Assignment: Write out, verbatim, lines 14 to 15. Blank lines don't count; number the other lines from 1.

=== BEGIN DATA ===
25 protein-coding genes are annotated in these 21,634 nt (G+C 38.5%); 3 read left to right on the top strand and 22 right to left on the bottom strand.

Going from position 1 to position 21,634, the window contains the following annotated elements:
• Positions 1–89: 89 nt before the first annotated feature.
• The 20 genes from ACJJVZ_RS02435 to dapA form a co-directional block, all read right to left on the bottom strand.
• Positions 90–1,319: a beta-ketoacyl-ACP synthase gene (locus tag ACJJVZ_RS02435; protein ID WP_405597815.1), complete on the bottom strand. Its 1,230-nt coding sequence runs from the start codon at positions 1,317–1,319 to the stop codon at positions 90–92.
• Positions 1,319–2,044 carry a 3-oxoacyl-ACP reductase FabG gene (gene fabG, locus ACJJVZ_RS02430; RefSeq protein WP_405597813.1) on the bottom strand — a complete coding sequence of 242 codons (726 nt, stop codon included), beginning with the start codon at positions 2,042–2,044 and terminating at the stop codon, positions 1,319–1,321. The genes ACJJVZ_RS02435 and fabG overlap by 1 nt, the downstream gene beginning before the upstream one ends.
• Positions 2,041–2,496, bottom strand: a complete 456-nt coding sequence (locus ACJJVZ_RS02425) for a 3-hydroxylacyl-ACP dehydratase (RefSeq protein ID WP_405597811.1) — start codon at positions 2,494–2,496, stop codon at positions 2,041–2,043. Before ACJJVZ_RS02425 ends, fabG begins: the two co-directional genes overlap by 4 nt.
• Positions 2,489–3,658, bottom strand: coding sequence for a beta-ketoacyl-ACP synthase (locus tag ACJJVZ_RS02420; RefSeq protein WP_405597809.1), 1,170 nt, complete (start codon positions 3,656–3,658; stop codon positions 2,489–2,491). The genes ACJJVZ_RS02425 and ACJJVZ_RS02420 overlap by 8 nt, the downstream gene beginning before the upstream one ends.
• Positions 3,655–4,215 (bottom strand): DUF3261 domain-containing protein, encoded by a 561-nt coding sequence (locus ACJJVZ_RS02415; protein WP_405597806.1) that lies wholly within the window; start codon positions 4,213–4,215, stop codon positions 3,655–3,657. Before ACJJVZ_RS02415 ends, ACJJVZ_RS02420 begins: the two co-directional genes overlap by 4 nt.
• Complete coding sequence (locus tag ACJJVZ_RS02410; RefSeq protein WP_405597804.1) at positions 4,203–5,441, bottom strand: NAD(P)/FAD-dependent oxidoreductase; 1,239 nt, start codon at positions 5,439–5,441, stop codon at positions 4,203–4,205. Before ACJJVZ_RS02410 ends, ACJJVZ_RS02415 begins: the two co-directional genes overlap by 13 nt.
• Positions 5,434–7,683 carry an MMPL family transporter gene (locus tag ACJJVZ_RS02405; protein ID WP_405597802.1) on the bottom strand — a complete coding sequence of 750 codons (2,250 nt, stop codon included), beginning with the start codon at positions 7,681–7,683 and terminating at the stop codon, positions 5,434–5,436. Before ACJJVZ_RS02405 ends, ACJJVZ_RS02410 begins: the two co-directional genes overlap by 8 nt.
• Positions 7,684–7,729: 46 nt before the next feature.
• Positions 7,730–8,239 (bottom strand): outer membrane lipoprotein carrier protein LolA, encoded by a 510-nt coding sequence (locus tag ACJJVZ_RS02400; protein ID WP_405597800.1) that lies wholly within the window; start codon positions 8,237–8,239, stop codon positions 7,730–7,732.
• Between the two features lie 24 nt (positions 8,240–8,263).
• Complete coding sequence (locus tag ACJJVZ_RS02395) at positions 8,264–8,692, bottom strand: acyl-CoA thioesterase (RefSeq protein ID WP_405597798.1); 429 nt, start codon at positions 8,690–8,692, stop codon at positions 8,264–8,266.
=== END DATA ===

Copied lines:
• Between the two features lie 24 nt (positions 8,240–8,263).
• Complete coding sequence (locus tag ACJJVZ_RS02395) at positions 8,264–8,692, bottom strand: acyl-CoA thioesterase (RefSeq protein ID WP_405597798.1); 429 nt, start codon at positions 8,690–8,692, stop codon at positions 8,264–8,266.